Sales Pros! 10 Things You Must Do Before Leaving for Summer Vacation

Posted by Dave Kurlan on Wed, Jul 01, 2015 @ 09:07 AM

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Copyright 123RF Stock Photo

Are you going to the beach? On a sail? On a tour? To another country? To a lodge? To a resort?  Regardless of your destination or purpose, make sure you bring some good books, disconnect from your email and social networks, and actually use the time to recharge. That's good old common sense. But if you really want to kick some ass when you return from vacation, you'll want to make sure you do these important things too:

  1. Turn on your auto-responders and leave a useful message - do not let it go out with the default note.
  2. Change your voicemail message.
  3. Schedule the first two days following your vacation with Office Time. You'll need it to respond to 300 emails, return 20 phone calls, and go through mail, documents, and issues that may have arisen while you were gone.
  4. Schedule half days of prospecting time for the 3rd-5th days back.
  5. Before you leave, make sure you have meetings scheduled for the other half of days 3-5 after your return.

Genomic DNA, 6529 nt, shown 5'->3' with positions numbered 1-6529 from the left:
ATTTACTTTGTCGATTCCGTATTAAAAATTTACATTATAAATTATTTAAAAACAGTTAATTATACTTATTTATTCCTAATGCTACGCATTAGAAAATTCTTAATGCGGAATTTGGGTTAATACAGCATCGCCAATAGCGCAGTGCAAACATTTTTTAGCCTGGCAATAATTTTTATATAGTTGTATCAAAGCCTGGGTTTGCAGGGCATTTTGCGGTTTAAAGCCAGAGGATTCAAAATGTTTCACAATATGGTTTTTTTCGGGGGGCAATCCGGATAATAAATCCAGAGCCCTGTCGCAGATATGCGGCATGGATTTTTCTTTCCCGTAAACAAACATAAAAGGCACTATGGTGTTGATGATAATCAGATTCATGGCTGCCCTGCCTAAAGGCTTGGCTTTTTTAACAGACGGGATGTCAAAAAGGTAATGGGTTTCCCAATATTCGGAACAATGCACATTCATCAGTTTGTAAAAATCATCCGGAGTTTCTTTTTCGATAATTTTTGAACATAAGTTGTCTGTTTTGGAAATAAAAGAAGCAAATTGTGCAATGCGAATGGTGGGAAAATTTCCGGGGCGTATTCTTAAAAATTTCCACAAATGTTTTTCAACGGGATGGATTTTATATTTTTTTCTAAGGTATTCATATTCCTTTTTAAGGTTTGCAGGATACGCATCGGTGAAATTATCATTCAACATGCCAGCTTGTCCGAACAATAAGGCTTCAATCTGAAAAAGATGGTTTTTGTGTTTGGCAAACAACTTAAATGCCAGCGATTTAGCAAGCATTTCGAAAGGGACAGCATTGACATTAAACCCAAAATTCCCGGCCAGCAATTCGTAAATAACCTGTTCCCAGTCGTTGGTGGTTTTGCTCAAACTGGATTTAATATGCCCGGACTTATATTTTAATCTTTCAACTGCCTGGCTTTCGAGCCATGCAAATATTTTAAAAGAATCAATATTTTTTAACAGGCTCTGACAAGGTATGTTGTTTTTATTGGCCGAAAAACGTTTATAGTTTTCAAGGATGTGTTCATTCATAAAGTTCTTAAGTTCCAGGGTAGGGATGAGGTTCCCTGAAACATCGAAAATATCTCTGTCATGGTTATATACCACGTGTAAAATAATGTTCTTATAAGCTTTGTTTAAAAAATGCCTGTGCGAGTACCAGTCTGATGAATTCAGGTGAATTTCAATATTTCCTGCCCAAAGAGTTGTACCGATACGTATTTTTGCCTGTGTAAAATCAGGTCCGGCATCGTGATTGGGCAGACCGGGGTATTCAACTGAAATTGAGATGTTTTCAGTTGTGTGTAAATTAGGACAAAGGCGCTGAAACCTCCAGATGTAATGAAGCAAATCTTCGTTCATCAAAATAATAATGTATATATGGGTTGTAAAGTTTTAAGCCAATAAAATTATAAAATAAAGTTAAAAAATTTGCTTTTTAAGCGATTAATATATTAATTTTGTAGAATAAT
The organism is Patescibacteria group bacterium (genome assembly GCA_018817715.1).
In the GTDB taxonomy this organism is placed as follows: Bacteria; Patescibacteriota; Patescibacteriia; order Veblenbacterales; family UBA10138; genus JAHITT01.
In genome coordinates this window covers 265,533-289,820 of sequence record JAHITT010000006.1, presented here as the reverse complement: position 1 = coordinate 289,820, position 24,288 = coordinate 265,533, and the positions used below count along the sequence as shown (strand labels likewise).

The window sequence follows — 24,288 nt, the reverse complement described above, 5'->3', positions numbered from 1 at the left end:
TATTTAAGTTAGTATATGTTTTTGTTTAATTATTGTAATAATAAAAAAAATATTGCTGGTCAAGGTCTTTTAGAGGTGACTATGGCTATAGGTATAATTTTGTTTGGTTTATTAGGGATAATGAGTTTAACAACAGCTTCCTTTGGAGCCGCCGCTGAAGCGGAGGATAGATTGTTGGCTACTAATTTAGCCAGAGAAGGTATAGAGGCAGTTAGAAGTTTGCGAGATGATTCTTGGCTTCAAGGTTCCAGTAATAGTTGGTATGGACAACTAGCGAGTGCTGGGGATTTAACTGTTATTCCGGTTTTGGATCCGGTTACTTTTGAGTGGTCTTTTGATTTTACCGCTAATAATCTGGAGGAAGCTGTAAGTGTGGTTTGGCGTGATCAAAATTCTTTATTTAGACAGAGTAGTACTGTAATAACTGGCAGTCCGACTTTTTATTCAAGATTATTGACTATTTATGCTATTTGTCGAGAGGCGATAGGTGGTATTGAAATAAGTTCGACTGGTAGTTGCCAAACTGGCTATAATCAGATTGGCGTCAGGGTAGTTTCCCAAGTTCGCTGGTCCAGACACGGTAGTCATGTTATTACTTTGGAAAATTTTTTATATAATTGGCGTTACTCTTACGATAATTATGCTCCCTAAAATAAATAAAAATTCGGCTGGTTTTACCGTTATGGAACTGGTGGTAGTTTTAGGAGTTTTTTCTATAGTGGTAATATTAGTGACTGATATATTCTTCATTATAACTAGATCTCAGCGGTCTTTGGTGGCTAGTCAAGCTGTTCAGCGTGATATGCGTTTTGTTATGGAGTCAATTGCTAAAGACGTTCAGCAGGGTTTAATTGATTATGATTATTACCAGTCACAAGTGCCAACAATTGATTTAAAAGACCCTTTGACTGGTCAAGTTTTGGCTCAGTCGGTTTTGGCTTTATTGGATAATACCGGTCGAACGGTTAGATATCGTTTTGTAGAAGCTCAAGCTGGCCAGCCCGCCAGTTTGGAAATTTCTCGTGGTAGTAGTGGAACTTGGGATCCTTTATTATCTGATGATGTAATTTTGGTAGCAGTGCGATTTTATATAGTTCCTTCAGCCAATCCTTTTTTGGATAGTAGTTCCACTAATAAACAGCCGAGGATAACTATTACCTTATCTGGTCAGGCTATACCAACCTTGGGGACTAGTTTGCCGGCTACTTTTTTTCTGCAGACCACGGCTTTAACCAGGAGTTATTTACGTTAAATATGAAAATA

6. Before you leave, schedule meetings for your entire second week back. You must complete that before you can leave for your vacation!
  7. If you're like most salespeople, you have more prospects in your dead/lost/stuck folders than in your active pipeline. Contact all of them before you leave and see if anything has changed since the last time you spoke. Let them know that you're heading out for vacation and would love to talk with them in either late July or early August if they think there is a reason or if they would like some help.
  8. Make sure your CRM/Pipeline Management application is completely up-to-date and each opportunity accurately reflects where you are today, what the next steps are, the realistic projected closing date as well as the realistic spend, where you are versus your competition, and the realistic likelihood of closing. Also make sure that the notes for each opportunity are up-to-date.
  9. Check your task lists, calendar, Evernote, CRM and email and be certain that you do not have any outstanding proposals, return calls, follow-ups or promises that slipped through the cracks. It's easier to take care of those things with an apology before you leave, than it is to kiss those opportunities, customers and clients goodbye when you return.